2014 Ultimate HD Challenge: Three-Quarter-Ton Gas Pickups
It’s only been a few years since our last heavy-duty Challenge, but in the time since we’ve seen the truck wars intensify and expand. Of all the pickup truck segments (or maybe all automotive segments), the three-quarter-ton and one-ton segments have made perhaps the largest technology and quality leaps.
The last time we tested all three — Ford, GM and Ram HD turbo-diesel competitors — was three years ago with the one-ton trucks in our comprehensive 2011 Heavy-Duty Hurt Locker. We last tested three-quarter-ton and one-ton pickups together at our 2010 Heavy-Duty Shootout, which included both gasoline and diesel engines and was presented as a single, gigantic story, which likely took you days to devour. This time we’ve decided to do things a little differently.
Although we decided to, once again, include both gasoline and turbo-diesel engine options, we have broken the stories into two separate packages, competing the 2015 Chevrolet Silverado 2500 HD, 2015 Ford F-250 Super Duty and 2014 Ram 2500 HD 4x4s in one here, each with their gas engine powertrains — the 6.0-liter, 6.2-liter and 6.4-liter V-8s, respectively. For this test, each manufacturer was given a $50,000 price limit, which included destination charges. Beyond that, all of them needed to be 4×4 crew-cab pickups.
To allow us to be as comprehensive as possible with our testing procedures, we broke the test into two separate weeks. We spent one week conducting some tests in Michigan (meaning the truckmakers’ backyard); later we spent another week taking the big trucks out on the road to see how they handled a max-payload sprint up the infamous Davis Dam grade that straddles the Arizona/Nevada border and a maximum gross-combined-weight-rating run up the brutal Eisenhower Pass grade in Colorado.
Two Weeks of Testing
Our first week included a day at a quarter-mile American Hot Rod Association drag strip, where we were able to collect zero-to-60 mph and quarter-mile time slips with each truck, loaded and unloaded.
Although we know these types of HD gas trucks aren’t typically purchased with high fuel economy in mind, we did loaded and unloaded fuel economy runs in and around the Detroit area. Those results might surprise you.
We finished our Michigan testing at GM’s Milford Proving Grounds to allow us to standardize and control as much of the extraneous variables as possible. In the past we’ve rotated to different manufacturer test facilities; this turned out to be the only facility that could accommodate our availability. We used Milford’s 7.2 percent hill climb and extensive asphalt “Black Lake” areas for acceleration and brake tests. Additionally, we invited an expert from RaceLogic Inc. to run our VBOX testing equipment as a neutral third party to gather data.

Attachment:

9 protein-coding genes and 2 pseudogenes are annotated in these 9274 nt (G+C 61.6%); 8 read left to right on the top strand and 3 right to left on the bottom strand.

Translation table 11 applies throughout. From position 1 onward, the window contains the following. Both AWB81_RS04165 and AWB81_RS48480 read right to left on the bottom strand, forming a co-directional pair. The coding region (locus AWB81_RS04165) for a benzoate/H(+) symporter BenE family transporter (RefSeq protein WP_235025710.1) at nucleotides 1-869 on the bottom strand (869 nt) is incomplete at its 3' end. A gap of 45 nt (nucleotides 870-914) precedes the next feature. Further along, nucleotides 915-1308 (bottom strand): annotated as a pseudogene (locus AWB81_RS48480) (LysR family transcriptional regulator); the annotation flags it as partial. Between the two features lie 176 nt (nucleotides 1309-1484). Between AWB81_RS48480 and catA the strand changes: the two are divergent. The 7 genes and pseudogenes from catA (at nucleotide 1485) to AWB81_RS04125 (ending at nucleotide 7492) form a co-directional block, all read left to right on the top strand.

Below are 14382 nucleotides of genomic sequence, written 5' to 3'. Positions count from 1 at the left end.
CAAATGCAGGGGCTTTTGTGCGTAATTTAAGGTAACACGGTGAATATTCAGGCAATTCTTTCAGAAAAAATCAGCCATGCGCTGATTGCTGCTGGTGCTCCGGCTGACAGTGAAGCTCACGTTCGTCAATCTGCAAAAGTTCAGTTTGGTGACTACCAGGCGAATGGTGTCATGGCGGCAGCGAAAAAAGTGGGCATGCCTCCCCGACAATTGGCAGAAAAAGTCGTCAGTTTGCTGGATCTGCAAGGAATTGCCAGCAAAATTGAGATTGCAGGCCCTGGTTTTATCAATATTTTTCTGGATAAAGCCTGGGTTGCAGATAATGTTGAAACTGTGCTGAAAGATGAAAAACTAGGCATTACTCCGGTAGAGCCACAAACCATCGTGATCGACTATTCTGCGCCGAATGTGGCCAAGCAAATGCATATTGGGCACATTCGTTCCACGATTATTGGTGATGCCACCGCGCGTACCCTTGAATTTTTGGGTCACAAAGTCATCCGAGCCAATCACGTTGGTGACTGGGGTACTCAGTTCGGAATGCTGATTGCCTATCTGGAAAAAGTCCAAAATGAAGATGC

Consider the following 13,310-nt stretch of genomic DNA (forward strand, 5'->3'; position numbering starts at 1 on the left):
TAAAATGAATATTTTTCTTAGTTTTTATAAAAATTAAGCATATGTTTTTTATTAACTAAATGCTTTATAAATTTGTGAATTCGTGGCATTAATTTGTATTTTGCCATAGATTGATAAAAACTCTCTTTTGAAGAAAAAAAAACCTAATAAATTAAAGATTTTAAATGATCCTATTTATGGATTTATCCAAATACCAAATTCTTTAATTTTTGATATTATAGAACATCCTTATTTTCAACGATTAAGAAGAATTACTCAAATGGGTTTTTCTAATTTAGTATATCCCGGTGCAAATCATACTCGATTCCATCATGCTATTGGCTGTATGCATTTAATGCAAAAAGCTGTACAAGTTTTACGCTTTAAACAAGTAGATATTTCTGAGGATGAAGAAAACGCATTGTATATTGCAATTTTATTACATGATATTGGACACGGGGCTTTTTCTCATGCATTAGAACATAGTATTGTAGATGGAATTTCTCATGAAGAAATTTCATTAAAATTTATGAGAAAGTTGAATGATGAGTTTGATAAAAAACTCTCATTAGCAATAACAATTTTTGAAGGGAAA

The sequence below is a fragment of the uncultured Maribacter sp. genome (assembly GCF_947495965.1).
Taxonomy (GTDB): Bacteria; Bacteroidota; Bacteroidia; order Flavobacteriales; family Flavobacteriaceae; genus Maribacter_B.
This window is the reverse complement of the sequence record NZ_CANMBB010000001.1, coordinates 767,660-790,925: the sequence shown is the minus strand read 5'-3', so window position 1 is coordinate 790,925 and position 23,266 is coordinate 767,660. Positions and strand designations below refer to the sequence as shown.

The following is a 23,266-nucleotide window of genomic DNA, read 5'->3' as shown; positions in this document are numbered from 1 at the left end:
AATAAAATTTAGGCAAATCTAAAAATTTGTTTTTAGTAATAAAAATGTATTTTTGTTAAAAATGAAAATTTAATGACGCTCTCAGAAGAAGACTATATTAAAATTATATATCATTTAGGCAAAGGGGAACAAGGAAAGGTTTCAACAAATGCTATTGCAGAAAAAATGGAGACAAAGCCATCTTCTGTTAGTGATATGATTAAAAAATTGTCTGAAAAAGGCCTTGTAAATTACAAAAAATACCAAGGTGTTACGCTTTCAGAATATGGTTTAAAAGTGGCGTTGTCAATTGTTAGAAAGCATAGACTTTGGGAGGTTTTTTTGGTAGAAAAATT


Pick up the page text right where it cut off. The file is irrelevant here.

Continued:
We started Week 2 of our 2014 Ultimate Heavy-Duty Challenge in Las Vegas (A) by taking delivery of the trucks we tested in Michigan for Week 1. From there, we headed to Bullhead City, Ariz. (B), for payload runs up the steepest section of the infamous Davis Dam grade. We then headed to Tuba City, Ariz. (C), for a quick overnight, and then we worked our way through Monument Valley and Moab, Utah (D), to Dillon, Colo. (E). We set up base camp in Dillon for our runs up the Eisenhower Pass grade with a loaded trailer. Once we finished our testing, we drove the trucks back to Denver (F), where the truckmakers took possession.
Week 2 had us using, at times, the 7,000-pound three-quarter-ton HD pickups as trailer weight for much of our Ultimate One-Ton HD Challenge run from Las Vegas to Denver. That way we could have our six trucks with us at all times, but only have to test-drive three of them on the road when moving from Davis Dam to the Eisenhower Pass. To make things interesting (meaning closer to max GCWR), we purchased several 275-gallon food-quality containers that we filled with water, effectively giving us another 2,400 pounds of dead weight. We strapped one tank in the bed of each three-quarter-ton pickup and one to the front of each of our three gooseneck trailers.
With the same six trucks tested in Week 1 delivered to us in Las Vegas two weeks later, we drove them (with the three-quarter-tons piggy-backed on our Load Max trailers, pulled by our three one-ton competitors) to the infamous state Route 68 near Davis Dam in Bullhead City, Ariz., then onto Colorado’s Eisenhower grade that summits at more than 11,000 feet above sea level. We are presenting all the collected data and bloody details here for you.
As noted, each truck had to hit a price target less than $50,000; each weighed within 400 pounds of each other and had a max GCWR within 3,000 pounds of each other. As to gearing, the Chevy and Ram had 4.10:1 axle gears, while the F-250 opted for the lower 3.73:1 gears rather than its only other option, the 4.30:1 gears.